Written and Illustrated by Kate Beaton
Arthur A Levine Books, 2015
In a kingdom of warriors, the smallest warrior was Princess Pinecone.
The plot in a nutshell: A warrior princess has to deal with an adorable pony.
Warriors typically get battle gear as gifts for their birthdays, but Princess Pinecone usually gets sweaters. She lets her parents know that what she really wants is a fast, strong horse, but they wind up giving her an adorable fat little pony. She starts to protest that she can’t possibly ride him into battle, but you can’t really turn down a gift so she just tries to get used to him. With a big battle looming on the schedule, she tries to teach the pony how to be mighty, but he doesn’t really get it. On the day of the battle, she tells him to do his best. The battle begins and there are dodgeballs, spitballs and hairballs flying in all directions. Princess Pinecone looks for a way to join the fray and then she sees Otto the Awful (the fiercest warrior ever) running right for her. She braces for battle, but when he reaches her, he bends down to coo over her adorable pony. The battle stops, as other warriors come over to fuss over him. Princess Pinecone is confused, but Otto explains that warriors don’t often get a chance to appreciate cute things because they have to be tough all the time. So Pinecone shares her stock of cute sweaters with everyone and they vote her and the pony Most Valuable Warriors. Pinecone hugs her pony and declares him the best a warrior could want.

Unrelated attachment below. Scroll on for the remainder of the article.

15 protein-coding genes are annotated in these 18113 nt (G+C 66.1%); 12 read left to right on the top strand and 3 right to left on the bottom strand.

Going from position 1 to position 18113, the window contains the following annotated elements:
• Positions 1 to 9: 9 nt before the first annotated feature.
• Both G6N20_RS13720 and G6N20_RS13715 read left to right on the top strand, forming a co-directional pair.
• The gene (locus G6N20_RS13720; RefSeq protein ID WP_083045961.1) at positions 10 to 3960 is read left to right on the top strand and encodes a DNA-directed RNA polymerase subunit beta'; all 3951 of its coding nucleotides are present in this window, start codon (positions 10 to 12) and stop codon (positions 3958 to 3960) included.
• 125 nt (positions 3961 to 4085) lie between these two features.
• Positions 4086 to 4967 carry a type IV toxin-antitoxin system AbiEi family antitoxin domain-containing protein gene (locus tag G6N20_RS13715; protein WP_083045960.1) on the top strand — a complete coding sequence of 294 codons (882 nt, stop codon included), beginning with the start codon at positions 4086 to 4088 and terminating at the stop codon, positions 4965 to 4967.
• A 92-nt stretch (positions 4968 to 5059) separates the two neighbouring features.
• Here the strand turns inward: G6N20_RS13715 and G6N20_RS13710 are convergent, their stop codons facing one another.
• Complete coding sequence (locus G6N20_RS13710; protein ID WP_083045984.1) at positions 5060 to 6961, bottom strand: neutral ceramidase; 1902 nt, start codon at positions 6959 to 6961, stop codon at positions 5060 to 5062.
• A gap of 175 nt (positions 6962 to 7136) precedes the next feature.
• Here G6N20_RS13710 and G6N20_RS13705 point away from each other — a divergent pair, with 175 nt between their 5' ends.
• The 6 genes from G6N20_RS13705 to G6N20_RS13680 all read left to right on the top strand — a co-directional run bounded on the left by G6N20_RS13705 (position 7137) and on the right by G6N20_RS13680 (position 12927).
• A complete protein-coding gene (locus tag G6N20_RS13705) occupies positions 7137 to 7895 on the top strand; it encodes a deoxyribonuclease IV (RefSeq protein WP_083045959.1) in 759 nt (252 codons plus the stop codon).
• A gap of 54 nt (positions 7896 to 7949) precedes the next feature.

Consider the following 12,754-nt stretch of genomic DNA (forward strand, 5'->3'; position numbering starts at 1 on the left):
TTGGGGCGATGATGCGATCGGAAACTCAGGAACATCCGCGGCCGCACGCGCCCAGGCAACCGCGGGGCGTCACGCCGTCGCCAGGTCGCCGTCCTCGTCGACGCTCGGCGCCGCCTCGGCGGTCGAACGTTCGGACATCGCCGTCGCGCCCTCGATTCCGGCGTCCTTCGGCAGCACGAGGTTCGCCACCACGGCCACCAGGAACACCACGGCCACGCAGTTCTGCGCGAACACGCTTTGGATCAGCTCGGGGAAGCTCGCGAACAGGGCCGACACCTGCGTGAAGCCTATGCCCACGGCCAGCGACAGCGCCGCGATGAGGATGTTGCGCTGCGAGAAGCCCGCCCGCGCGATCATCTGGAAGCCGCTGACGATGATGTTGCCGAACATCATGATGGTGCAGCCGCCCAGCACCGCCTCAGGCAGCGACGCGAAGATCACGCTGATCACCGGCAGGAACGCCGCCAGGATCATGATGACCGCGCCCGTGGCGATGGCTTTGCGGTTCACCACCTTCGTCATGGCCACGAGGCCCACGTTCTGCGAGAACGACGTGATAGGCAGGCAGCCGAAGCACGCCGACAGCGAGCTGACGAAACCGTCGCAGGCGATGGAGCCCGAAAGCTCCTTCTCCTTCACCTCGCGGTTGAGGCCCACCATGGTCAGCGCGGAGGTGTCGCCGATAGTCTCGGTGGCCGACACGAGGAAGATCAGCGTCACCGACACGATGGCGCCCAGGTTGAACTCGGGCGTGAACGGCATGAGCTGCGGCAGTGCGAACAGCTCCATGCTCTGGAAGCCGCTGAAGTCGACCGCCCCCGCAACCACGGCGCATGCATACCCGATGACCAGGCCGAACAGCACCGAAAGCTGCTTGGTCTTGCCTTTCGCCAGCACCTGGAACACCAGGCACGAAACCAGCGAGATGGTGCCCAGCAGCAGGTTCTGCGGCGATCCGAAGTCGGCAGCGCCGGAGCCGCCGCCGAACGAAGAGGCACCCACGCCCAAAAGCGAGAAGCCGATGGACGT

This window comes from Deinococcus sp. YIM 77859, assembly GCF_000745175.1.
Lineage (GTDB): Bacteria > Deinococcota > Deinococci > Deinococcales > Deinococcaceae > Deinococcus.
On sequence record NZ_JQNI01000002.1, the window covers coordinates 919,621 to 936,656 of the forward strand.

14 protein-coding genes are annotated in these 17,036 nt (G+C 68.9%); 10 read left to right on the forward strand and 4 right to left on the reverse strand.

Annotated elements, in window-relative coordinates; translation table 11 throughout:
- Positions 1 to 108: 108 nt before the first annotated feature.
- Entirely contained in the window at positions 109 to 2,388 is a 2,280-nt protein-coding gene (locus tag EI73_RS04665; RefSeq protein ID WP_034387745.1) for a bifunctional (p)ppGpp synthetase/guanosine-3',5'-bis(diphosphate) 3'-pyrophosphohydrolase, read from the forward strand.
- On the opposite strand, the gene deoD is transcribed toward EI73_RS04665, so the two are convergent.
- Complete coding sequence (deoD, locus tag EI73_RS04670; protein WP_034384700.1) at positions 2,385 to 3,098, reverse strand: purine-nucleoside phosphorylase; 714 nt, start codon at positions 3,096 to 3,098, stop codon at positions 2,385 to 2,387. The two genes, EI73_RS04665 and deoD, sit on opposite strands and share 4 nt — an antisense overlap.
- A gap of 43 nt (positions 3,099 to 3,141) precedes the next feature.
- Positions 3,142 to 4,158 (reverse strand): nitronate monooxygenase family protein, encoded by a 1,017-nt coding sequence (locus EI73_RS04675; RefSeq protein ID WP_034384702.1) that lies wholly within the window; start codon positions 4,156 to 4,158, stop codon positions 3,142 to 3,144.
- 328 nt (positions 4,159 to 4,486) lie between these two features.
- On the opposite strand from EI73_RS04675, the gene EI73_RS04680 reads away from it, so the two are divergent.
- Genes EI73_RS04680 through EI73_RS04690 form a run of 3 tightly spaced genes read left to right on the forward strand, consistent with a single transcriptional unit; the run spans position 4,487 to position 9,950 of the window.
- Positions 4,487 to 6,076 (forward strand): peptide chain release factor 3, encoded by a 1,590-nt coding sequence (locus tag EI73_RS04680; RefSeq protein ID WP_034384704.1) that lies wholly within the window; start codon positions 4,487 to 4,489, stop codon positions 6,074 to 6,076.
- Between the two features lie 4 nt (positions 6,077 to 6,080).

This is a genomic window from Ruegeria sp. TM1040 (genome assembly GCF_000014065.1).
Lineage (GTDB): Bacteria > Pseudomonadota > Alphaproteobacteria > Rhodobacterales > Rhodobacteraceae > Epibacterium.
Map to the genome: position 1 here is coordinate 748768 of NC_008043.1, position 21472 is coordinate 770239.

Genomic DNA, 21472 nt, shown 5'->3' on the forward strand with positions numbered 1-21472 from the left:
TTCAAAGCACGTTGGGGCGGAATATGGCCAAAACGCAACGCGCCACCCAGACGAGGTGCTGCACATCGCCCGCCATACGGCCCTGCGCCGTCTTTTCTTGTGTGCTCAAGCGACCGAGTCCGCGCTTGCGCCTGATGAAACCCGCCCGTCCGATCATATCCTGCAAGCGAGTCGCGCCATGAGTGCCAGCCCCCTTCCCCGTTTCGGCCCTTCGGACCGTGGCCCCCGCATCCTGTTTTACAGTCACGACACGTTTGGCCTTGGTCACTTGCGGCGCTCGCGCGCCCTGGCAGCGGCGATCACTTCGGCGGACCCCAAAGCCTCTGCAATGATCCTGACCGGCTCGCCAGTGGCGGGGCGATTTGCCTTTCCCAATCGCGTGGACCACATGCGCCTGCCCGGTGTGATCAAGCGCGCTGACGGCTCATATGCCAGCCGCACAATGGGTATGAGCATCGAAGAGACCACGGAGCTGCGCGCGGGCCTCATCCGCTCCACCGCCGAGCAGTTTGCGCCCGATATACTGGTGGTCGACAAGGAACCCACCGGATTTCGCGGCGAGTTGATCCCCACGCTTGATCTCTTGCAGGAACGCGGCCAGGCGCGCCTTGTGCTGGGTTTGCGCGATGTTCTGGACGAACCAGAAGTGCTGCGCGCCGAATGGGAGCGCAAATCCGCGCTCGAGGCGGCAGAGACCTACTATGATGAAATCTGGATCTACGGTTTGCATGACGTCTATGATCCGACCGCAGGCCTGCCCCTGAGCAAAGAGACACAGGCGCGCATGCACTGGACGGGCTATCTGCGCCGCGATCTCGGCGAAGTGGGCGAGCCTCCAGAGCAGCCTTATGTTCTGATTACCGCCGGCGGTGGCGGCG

I went online to see what I could find out about author/illustrator Kate Beaton and Google lead me to her web comic, Hark! A Vagrant and I just couldn’t stop reading. Her comics riff on everything from the founding fathers to Batman, incorporating history and literature with a little pop culture on the side. That same acerbic wit and intelligence is on full display in this, her first picture book and there are lots of reasons to recommend it. For one thing, Princess Pinecone is a fantastic female character, with loving parents, a strong and self-sufficient attitude and a firm sense of her own self.
There is a lot of diversity in the book, including her mixed race parents and a wide variety of male and female warriors in the battle scenes. I was completely surprised by the book’s spin on a feminist moral, by taking female strength as a given (yay!) and surprising us instead by showing us the cuddly side of warriors, both male and female. Strength and softness can go hand in hand and people don’t have to be either one or the other. Plus, there is no way to resist that adorable fat pony, who made his first appearance in the web comic and is available on the website in a plush version.
And what did we learn? What I take away from this book is that if princesses can also be tough and strong, warriors can also be soft and cuddly.